I work at a major university. I have noticed that several employees have started including their preferred gender pronouns in the email signature, even if their physically observed gender is the same as the gender they identify with. For example:

John H. Smith
Major University
123 University Lane
Good City, AA 12345

Pronouns: he, him, his

I personally don't feel inclined to do this, but I don't want to be seen as being ignorant of modern-day practices. From what I know, no authority has explicitly directed them to do this.

Is this a modern day practice that I should follow?


Don't give in to trends. There is already a backlash against this practice and engaging in it will likely cause more harm to you when the pendulum shifts the other way.

Taking all politics out of the mix, it's just sloppy. Anyone, if not sure, can address you by name. When this practice falls out of favor (and it will) you're going to be wondering why you ever even entertained it.

If it's not required, then don't do it. If this changes to a requirement, then I would advise to go with the flow to preserve your employment. If you find this practice intolerable, start applying elsewhere.

Since it seems optional right now, I'd avoid the practice in case some people are offended by it unless, of course you face backlash for not engaging in it.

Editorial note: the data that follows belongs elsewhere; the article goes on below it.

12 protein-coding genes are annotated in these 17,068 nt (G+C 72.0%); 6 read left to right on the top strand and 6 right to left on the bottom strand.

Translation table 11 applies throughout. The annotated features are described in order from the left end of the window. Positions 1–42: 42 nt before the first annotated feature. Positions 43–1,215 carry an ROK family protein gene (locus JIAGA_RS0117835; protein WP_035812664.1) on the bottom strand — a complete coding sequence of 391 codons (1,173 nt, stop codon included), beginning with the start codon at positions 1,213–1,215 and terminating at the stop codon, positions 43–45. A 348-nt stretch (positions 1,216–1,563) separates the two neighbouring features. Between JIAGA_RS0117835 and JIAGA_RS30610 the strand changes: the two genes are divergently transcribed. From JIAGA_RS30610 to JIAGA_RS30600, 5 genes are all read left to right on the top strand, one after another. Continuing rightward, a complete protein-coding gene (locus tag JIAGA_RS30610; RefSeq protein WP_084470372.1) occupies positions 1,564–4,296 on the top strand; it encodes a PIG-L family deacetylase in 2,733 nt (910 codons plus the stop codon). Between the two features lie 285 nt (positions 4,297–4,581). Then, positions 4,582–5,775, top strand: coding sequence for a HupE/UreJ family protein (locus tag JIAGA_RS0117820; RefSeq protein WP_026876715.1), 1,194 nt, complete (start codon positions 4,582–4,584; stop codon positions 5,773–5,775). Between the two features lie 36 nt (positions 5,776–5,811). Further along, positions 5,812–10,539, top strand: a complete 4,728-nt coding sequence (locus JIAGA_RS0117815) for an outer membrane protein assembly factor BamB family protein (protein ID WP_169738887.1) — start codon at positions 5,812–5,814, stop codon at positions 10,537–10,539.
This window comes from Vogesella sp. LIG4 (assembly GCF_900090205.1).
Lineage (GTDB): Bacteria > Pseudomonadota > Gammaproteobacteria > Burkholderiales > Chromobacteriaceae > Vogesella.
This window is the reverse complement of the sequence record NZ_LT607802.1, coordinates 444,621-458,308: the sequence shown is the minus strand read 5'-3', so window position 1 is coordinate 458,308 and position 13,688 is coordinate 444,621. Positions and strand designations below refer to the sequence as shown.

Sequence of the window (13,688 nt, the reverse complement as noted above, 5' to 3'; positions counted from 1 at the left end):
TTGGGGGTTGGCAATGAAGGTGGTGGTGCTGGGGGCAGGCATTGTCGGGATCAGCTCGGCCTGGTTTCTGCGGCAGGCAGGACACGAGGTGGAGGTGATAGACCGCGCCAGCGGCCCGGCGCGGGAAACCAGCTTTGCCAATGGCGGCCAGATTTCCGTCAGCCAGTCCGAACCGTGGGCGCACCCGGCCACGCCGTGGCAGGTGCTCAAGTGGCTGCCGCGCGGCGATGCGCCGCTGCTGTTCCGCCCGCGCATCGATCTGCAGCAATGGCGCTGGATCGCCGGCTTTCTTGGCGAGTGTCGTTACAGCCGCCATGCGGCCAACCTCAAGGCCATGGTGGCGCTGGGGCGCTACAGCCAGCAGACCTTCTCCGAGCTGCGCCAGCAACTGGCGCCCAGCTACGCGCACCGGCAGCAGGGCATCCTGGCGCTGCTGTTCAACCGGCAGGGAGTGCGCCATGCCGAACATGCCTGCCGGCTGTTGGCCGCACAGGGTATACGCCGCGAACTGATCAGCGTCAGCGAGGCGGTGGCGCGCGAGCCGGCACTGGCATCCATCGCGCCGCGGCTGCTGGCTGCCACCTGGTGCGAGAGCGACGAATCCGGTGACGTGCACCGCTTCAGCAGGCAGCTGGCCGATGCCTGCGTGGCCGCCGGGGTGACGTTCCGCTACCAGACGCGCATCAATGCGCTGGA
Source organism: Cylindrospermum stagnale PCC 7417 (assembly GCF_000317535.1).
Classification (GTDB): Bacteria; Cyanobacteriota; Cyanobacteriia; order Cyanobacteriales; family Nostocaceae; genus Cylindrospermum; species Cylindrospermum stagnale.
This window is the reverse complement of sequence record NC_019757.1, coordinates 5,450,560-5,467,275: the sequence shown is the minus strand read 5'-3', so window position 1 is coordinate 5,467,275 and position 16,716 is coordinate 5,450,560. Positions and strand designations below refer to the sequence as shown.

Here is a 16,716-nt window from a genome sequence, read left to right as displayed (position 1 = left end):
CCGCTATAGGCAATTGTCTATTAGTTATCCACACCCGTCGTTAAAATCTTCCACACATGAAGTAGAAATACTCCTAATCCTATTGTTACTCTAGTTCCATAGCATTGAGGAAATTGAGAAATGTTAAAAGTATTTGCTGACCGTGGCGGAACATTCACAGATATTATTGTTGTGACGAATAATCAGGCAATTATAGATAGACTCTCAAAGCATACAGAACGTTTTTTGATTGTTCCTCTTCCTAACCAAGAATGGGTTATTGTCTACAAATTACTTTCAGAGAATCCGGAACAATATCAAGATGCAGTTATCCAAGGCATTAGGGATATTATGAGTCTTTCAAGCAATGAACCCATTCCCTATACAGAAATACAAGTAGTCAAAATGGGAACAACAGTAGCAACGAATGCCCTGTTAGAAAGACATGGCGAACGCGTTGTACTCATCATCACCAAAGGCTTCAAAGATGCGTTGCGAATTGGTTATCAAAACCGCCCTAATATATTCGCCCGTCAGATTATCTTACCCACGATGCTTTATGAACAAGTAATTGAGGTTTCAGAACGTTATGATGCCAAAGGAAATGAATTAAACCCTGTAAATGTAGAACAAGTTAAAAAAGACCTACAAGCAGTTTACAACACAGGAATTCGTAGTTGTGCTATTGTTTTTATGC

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  • 3
    Comments are not for extended discussion; this conversation has been moved to chat. – enderland Oct 25 '17 at 17:18
  • This is common for people whose names don't make it obvious what the correct pronouns are, or where confusion exists for some other reason such as recent transition or being non-binary. It's not a fad and it's not sloppy, it's intended to avoid embarrassment by helping you use the correct pronouns when there is a possibility you may inadvertently not. – user Nov 23 '17 at 11:35

If it's obvious by your name, there's no need to do this.

This is the first time I've ever seen this, so it's not common.

Bear in mind that if people at a university are doing this, it might be part of a study program. Or people might be doing it because they think they should.

If you're clearly male or female from your name, there's no need to pro-noun yourself, unless you explicitly want to be referred to by one of those pronouns, of course.

In short, use common sense. Question yourself before you think about adding this clause to your email:

Does adding this to my email actually help anyone? Who would be offended if I don't identify myself as conventionally gendered, and for what reason would they be offended?

Someone mentioned to me that the reason for everyone doing this is to be inclusive - so that non-conventionally gendered people aren't made to stand out for their decision to identify themselves.

The down-side to doing this is that everyone then has the same email footer and people will soon stop reading them when they realise that 95% of people are conventional. This will inevitably result in non-conventional people being inappropriately gendered when people ignore their gender declaration, unless they use different colours, and they'll stand out again.

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Should I have my email signature include my preferred gender pronouns, given that an appreciable amount of other employees are starting to?